He had wanted to be a writer when he grew up; that was one thing he knew for sure. He strived to change the world with literature. As a young child, he never imagined he’d become such a careless, absentminded man... if he could even call himself a man. Age-wise, nineteen was the supposed number that made one an adult. He certainly didn’t feel like an adult. Similarly, as a presumably, full-grown human, his main goal was no longer to be a writer but, instead, to be seen.
Regardless of life goals and future career paths, he still wrote whenever he could. He still jotted down notes whenever he felt some sort of mindless joy or hopeless sadness. Still wrote stories about the first time he’d witnessed heartbreak in person, watching his parent’s marriage fall apart. He was young then. The court hearing ruled in favor of his mother and he never saw much of his dad, not that he minded.
As the years passed him by, his house felt like a foreign place and he, the misguided kid whose life was a continuous loop of the same heedless actions, was an outsider. His days seemed to blend together after a while.
In the years to come, he became a man who felt invisible and did everything in his power to ensure he wasn’t. Though it wasn’t always obvious, courage had never been his best attribute. He taught himself how to turn disastrous behavior into his loudest instrument.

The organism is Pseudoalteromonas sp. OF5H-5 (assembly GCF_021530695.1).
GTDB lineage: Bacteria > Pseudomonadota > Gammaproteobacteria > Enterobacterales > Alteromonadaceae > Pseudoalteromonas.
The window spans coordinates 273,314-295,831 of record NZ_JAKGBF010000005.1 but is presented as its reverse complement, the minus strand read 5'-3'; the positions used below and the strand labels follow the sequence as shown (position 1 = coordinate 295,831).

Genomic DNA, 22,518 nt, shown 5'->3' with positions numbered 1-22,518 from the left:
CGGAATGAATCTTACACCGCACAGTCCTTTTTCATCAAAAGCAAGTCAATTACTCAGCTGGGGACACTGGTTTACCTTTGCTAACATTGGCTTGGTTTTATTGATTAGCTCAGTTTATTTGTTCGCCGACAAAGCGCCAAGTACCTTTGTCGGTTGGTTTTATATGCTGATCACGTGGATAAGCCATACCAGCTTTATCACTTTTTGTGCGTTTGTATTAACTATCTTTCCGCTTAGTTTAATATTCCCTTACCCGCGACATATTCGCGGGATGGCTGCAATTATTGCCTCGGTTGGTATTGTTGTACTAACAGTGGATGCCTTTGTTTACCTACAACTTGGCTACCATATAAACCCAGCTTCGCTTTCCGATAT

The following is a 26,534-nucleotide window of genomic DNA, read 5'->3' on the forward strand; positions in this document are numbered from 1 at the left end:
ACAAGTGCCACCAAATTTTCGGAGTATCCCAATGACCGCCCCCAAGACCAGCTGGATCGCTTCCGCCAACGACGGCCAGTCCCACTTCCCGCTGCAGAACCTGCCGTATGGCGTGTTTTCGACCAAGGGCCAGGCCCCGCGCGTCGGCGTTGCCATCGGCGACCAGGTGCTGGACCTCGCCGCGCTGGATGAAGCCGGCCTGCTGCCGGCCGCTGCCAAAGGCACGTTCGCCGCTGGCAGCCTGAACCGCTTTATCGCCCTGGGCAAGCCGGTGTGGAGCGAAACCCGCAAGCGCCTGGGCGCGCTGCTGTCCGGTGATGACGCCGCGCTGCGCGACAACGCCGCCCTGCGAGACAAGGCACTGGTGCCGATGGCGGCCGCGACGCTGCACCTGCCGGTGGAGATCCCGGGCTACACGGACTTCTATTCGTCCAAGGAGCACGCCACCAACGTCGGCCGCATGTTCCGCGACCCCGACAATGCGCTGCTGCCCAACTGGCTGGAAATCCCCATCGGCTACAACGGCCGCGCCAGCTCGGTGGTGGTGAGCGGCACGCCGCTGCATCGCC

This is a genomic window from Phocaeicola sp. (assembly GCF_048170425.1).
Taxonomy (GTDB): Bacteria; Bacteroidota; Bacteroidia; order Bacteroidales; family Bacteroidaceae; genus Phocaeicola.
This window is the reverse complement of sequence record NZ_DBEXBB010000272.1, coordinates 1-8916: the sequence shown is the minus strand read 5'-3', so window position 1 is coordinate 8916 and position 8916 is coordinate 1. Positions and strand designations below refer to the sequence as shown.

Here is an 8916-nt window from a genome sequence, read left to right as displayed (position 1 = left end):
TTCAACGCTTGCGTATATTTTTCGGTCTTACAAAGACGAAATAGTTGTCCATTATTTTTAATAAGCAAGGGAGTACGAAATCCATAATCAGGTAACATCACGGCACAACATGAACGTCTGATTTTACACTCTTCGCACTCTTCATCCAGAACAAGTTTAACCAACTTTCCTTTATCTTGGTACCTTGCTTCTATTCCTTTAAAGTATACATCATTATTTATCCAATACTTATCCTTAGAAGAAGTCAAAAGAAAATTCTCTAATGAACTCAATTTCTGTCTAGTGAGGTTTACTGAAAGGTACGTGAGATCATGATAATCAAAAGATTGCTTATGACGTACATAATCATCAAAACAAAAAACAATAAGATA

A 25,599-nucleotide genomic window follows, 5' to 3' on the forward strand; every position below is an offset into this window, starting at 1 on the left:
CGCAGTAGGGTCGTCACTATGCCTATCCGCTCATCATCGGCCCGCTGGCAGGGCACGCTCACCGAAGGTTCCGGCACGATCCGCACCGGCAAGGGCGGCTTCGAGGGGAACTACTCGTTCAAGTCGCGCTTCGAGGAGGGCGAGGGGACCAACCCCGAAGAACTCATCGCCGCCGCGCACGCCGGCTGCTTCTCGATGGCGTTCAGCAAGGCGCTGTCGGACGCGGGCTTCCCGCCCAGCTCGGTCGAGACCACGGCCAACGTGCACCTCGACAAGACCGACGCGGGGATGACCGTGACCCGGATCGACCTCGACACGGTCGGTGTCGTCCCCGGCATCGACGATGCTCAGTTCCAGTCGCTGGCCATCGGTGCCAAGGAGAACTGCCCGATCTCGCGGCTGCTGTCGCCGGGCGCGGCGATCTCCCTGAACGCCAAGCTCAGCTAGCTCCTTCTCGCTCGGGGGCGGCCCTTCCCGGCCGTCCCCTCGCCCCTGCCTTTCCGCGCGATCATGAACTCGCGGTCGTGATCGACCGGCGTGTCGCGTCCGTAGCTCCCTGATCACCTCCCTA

But that was the way life had worked out for him, and he didn’t think much of it. Until the day he’d come face to face with her.
Until the blue tint in her eyes was all he could see and the softness of her voice kept him up at night. Until his name escaping from her perfect lips was all he ever wanted to hear. The moment he saw her, his heart became claustrophobic. He couldn’t deny his growing feelings for someone who taught him that even the most destructive instruments could still produce a sound worth listening to.
*Asher’s Point Of View*
Monday, December 3rd.
“Andy! I swear to fucking God. I’ve told you this. Eat your breakfast before you get in my car.”
Hand on the wheel, my concentration was not on the road like it should have been. The crumbs of Andy’s muffin spilling on the seats of my Chevelle had caught my attention.
“I didn’t mean to eat it! I was trying to save it for Mae,” he mumbled through a full mouth.